We were out for dinner with some friends, and the conversation turned to retirement. Some of us were fully retired. Some were semiretired. And we all were just plain tired, which is how most of us feel after a big meal.
The issue of pensions came up, and I explained that, when I left teaching in 1978 in New York, I was just one year shy of when I would have been entitled to any retirement benefits. Mary Ellen suggested I call the retired teachers association to be sure. My wife is interested in my welfare, but I think all I’m entitled to is a pension.
The woman who answered the phone had that familiar New York inflection. I felt at ease because I knew I could say the words “garage” and “drawer” and “mother” without someone making fun of my accent. Sadly, I had no way of working those words into the conversation.
I explained the situation, and, to move things along, I said: “I know I am not entitled to benefits, but my wife made me call … so you have a happy holiday.”
“Hold on, sir. I have some good news for you. A law was passed a few years ago vesting teachers after only five years. It’s retroactive, so you should qualify for that pension.”
“That’s very good news.”
“But the bad news is that you are no longer a member of the retired teachers association because you have been inactive for 35 years.”
“Well, I do hit the treadmill twice a week, but I understand, so thanks for your time and have a merry ….”
“Wait, Mr. Wolfsie. Now I have some good news. You can rejoin the retired teachers association if you want.”
“Wow that is good news. Just send me the papers.”
“Not so fast, now for the bad news. In order to be reinstated after all these years, you must teach one more day in the state of New York. Then you can rejoin. That’s the law.”
That night I emailed the current principal at my old school requesting that he hire me for one day, maybe as a substitute.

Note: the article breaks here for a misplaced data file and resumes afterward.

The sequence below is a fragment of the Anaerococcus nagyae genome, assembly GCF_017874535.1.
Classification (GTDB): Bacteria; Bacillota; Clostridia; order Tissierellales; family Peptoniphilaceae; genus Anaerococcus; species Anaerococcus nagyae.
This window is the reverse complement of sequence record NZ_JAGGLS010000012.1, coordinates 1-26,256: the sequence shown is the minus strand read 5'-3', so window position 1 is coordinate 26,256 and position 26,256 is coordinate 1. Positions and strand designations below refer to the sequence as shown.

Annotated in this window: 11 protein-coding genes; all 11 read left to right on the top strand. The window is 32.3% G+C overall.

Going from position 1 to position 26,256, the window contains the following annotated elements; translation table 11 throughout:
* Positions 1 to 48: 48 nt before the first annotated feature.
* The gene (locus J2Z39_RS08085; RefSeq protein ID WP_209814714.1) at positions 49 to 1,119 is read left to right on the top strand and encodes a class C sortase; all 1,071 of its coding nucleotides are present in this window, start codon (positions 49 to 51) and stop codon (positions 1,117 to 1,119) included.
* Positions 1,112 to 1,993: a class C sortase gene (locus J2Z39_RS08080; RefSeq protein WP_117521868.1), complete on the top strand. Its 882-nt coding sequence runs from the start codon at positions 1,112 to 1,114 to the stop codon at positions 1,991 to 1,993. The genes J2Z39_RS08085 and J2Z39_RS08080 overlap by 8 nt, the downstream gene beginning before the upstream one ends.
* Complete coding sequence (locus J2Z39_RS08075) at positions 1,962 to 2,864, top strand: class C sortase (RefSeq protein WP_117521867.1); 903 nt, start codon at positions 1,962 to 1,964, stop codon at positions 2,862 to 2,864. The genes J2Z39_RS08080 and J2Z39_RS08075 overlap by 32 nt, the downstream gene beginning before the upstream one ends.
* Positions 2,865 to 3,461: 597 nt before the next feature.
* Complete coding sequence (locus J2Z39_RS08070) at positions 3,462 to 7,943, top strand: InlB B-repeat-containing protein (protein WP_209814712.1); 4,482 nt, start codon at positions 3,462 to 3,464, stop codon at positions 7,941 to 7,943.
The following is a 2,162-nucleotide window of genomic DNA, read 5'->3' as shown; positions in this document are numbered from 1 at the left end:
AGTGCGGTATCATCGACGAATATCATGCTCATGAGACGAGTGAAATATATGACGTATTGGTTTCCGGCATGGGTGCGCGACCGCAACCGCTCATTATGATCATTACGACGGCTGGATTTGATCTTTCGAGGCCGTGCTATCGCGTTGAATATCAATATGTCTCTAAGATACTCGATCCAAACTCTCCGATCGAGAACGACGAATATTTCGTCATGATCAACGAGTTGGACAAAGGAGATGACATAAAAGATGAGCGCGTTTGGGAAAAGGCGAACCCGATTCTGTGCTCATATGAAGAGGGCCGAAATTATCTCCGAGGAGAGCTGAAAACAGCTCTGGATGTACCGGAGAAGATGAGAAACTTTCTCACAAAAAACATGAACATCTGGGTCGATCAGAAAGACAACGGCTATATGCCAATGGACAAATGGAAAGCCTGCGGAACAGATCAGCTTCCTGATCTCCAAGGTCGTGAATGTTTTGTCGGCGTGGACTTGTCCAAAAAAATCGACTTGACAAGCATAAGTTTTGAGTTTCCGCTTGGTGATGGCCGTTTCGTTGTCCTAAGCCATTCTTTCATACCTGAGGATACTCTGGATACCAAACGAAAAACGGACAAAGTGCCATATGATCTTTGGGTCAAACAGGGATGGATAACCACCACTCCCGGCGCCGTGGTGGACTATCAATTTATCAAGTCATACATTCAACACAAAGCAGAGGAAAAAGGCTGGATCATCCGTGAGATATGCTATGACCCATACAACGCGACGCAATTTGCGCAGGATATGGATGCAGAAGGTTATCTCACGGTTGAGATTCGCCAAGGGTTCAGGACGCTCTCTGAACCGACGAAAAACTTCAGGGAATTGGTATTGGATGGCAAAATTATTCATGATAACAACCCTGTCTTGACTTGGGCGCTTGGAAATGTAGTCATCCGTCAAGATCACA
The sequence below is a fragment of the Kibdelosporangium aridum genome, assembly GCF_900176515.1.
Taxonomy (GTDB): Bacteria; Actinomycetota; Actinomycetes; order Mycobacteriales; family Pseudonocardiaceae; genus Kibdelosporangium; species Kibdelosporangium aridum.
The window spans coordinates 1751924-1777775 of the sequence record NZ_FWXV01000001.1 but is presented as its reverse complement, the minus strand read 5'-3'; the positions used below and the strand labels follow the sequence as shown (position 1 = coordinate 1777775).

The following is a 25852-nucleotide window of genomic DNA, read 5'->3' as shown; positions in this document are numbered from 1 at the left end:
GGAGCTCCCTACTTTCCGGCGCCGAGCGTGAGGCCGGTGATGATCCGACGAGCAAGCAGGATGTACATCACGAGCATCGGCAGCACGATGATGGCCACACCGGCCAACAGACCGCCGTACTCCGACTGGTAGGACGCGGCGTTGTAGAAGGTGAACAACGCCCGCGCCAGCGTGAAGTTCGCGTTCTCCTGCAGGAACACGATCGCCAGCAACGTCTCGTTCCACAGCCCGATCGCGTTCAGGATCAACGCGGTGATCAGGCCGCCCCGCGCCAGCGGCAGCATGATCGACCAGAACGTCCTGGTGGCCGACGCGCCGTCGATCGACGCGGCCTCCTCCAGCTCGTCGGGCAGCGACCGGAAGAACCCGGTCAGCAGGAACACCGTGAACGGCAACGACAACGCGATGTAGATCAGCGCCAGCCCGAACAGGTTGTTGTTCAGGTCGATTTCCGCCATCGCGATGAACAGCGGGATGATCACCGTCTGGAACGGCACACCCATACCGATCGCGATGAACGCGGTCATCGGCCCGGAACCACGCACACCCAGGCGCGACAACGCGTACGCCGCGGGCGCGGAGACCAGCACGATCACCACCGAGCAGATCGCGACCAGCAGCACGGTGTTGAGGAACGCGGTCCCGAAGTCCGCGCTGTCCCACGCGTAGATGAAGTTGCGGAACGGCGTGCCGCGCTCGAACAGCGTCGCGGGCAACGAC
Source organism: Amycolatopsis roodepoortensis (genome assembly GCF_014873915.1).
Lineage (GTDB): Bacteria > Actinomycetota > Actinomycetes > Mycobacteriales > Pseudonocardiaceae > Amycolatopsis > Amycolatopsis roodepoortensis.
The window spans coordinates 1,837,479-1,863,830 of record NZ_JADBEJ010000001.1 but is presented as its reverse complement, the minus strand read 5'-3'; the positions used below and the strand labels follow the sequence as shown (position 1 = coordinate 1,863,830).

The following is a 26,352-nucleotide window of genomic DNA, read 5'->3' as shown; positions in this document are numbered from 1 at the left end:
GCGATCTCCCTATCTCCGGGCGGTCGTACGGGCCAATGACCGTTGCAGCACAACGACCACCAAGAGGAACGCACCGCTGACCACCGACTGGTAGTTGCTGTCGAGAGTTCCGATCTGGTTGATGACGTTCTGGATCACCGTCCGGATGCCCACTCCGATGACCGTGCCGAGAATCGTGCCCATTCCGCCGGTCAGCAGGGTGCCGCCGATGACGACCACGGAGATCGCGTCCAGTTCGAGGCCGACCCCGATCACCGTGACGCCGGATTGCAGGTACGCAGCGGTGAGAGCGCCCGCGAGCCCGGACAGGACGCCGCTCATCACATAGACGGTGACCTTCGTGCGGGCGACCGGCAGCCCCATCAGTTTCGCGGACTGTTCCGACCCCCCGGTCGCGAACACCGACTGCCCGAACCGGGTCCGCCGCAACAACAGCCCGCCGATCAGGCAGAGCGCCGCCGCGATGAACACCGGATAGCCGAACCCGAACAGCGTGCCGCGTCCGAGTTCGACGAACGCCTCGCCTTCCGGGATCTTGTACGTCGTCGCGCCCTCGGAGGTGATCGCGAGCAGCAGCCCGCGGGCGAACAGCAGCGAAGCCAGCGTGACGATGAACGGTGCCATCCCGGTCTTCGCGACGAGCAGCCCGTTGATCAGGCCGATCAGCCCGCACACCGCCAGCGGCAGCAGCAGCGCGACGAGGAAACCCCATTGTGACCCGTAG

In my note to him I explained that I was a former alumnus of the teaching staff, but I then realized that the term ”former alumnus” is redundant, which pretty much ruined my chance of getting to teach an Advanced Placement English class for the day.
I also told him that I would happily take a homeroom, lunchroom or study hall assignment, which I had experience with as a teacher. And, coincidentally, those were my strong suits when I attended that very same high school.
The principal didn’t think there would be any problem making this happen, but to be sure he referred my request to the head of human resources, who in turn is going to talk to the attorney for the retired teachers association.
Yes, when you want things to be easy and simple, what better way than to get a lawyer involved. Stand by for the decision.
Will I be as comfortable in front of a class as I am a TV camera or an audience at an after-dinner speech? How much have teenagers changed? What will I talk about?
Yes, my brief return to the classroom will require some preparation. I’ll just have to work the words “garage” and “drawer” and “mother” into my lesson plan.
Television personality Dick Wolfsie writes this weekly column for the Daily Journal. Send comments to firstname.lastname@example.org.